Motorcycle Noise

Commuting, Day rides, Audax, Incidents, etc.

Re: Motorcycle Noise

Postby mrjemm » Tue Jun 10, 2014 8:50 am

I also dislike the sound of 4s, but all my bikes were twins or singles. The 2 I mention both V twins. Both obnoxious in their own right. Go past any dirt/X track and you'll soon realise singles are not quiet or pleasant either.

Both those I refer to above were too loud however ridden, without baffles in. Touch the throttle and they'd bark. Ugh. Luckily I had baffles for the Tuono, and they made a huge difference. Neither bike was on OEM exhausts, though the Aprilia came with the Akras from new. Previously had 2 other KTM Adventures, which I'd loved, but they were with fairly normal exhausts. Still rather loud though.

Very glad I left mobikes behind. Way too many downsides.
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Re: Motorcycle Noise

Postby Chris the Sheep » Tue Jun 10, 2014 11:01 am

Since I got my licence in 2005 I've had two Suzuki DL650 V-Stroms (V-Twin), a Honda Pan European (1300cc V4 Tourer), a Yamaha XJR1300 (air-cooled straight four) and a Suzuki Bandit 650 (water-cooled straight four).

Not one of these in my view made any remotely objectionable noise; the XJR did when I first bought it because it had a legal aftermarket can on, but I soon refitted the factory one.
All of those bikes had a catalytic converter from new and all of have been fun to ride and much quicker than most cars on the road. Travel around on normal roads (i.e. not summer Sunday hotspots) and that kind of bike is predominant. I don't run a car, my motorbike is how I get about when cycling isn't a practical option.

One of the best-selling bikes of late has been the Honda NC700 (now 750) range; half a Honda Jazz engine, built for reliability and economy.

There really is no need for bikes to be noisy, and ironically on a fast bike you leave most of the noise behind you anyway!


Something I honestly don't understand is how cyclists going about their legal business are treated as scum, yet motorcyclists (of which I am one) seem to avoid the same kind of treatment apart from in a handful of locations such as Brent (http://www.visordown.com/motorcycle-news--general-news/brent-councils-motorcycle-ban-not-working/23563.html). What's happened here is that illegal riding (stunts, racing etc) and noise at night has led to ALL motorcycles being banned from the road, even though a motorcycle is a legitimate mode of transport and ridden sensibly not particularly dangerous. An example of how a minority group can suffer discrimination through the actions of a small subset of individuals. Sound familiar?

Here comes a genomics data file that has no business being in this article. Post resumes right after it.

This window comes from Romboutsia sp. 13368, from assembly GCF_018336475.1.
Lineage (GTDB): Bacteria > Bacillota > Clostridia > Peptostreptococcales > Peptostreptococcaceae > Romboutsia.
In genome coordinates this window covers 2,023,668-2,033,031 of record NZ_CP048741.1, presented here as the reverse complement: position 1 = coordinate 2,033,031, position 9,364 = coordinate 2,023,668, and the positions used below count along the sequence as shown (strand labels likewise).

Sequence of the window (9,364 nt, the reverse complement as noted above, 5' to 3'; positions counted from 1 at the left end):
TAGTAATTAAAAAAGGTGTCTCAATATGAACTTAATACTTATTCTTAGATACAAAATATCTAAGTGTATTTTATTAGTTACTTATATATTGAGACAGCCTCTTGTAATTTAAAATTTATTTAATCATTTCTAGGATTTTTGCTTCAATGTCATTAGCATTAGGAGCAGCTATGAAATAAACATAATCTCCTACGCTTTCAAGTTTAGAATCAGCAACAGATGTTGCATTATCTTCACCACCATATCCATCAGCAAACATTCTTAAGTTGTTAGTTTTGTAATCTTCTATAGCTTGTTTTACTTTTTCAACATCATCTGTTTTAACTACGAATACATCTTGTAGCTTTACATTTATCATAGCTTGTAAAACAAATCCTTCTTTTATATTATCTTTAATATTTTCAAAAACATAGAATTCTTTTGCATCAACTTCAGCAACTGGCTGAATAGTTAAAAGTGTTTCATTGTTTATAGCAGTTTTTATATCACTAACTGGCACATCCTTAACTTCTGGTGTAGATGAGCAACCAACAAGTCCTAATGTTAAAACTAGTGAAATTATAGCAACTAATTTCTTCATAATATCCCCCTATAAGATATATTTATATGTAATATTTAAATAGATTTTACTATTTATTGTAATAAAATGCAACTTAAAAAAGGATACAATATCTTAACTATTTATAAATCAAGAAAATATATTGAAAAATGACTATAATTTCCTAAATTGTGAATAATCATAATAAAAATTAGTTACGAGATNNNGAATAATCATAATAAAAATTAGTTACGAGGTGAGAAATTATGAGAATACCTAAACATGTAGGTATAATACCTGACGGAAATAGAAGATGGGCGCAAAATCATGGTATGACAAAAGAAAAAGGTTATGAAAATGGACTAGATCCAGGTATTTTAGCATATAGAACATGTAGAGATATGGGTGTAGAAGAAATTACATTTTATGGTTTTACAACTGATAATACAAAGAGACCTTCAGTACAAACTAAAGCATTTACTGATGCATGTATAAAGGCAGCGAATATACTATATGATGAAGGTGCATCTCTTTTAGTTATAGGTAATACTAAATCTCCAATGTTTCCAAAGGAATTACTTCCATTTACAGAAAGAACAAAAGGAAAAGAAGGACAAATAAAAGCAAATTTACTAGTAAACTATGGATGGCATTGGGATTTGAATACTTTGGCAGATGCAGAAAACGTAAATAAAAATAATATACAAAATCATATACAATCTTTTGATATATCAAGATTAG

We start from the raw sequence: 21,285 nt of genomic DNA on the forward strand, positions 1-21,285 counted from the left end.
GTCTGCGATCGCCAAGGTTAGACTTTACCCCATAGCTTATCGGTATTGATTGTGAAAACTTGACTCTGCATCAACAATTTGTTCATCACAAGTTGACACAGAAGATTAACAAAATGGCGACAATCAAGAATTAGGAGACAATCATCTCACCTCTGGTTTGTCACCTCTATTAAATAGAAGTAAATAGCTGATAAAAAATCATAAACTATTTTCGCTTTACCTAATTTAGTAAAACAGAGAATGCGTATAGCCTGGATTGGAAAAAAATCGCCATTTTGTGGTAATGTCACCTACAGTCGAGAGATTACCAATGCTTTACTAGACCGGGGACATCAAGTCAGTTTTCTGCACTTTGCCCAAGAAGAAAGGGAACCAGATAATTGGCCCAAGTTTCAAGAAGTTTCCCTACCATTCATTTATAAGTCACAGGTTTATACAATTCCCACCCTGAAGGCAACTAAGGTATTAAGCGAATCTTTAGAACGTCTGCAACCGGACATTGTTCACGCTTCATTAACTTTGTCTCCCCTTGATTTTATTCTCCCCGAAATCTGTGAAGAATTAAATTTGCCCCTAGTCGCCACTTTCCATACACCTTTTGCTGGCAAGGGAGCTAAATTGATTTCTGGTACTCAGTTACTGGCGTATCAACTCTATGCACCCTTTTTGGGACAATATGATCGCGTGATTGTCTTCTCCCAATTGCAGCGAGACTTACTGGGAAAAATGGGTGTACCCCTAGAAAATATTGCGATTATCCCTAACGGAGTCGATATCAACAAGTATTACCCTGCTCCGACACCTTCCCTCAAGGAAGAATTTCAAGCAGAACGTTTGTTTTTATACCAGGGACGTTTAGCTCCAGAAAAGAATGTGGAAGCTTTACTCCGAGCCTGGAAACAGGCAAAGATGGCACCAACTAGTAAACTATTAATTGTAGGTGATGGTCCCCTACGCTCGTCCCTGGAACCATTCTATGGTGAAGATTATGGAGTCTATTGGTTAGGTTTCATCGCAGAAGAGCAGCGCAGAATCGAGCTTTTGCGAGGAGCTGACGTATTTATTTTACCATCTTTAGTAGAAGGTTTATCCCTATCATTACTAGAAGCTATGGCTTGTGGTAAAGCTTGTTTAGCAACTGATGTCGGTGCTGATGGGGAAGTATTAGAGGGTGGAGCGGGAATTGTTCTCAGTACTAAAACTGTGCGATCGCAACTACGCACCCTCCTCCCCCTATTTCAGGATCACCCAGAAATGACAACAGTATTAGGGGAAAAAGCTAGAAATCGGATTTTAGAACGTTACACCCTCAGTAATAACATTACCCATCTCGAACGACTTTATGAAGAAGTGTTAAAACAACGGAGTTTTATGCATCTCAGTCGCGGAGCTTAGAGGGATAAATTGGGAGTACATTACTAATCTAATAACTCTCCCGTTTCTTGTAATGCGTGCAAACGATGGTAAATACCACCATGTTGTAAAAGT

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Re: Motorcycle Noise

Postby beardy » Tue Jun 10, 2014 11:09 am

Something I honestly don't understand is how cyclists going about their legal business are treated as scum, yet motorcyclists (of which I am one) seem to avoid the same kind of treatment


Apart from excuses like road tax and red lights, the real reason is simple:- motorcyclists do not normally hold up car or HGV drivers for a few seconds of their journey.
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Re: Motorcycle Noise

Postby mill4six » Tue Jun 10, 2014 7:31 pm

Unfortunately noise can be fun, sorry. I'm all growed up now and have become quite sensible but sometimes I retrace old routes where I used to come screaming through with a carbon fibre exhaust on, bouncing off the rev limiter and the rear wheel skipping on the downshifts and I wonder how I survived. In a sense that person has gone now but I remember him and he was having a whale of a time.
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Re: Motorcycle Noise

Postby BeeKeeper » Tue Jun 10, 2014 9:42 pm

Although not the reason why they are noisy, but there can be a benefit for the rider of a noisy bike - people (drivers, cyclists and pedestrians) notice them so in some circumstances it has a safety benefit. It is the opposite of the problem of the silent electric car.
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Re: Motorcycle Noise

Postby pyruse » Thu Jun 12, 2014 3:53 pm

mill4six wrote:Unfortunately noise can be fun, sorry. I'm all growed up now and have become quite sensible but sometimes I retrace old routes where I used to come screaming through with a carbon fibre exhaust on, bouncing off the rev limiter and the rear wheel skipping on the downshifts and I wonder how I survived. In a sense that person has gone now but I remember him and he was having a whale of a time.


Fun for the rider perhaps, but unpleasant for everyone within earshot. It's possible to have fun without annoying lots of other people.
Loud exhausts on motorbikes (and indeed on cars) are just obnoxious.
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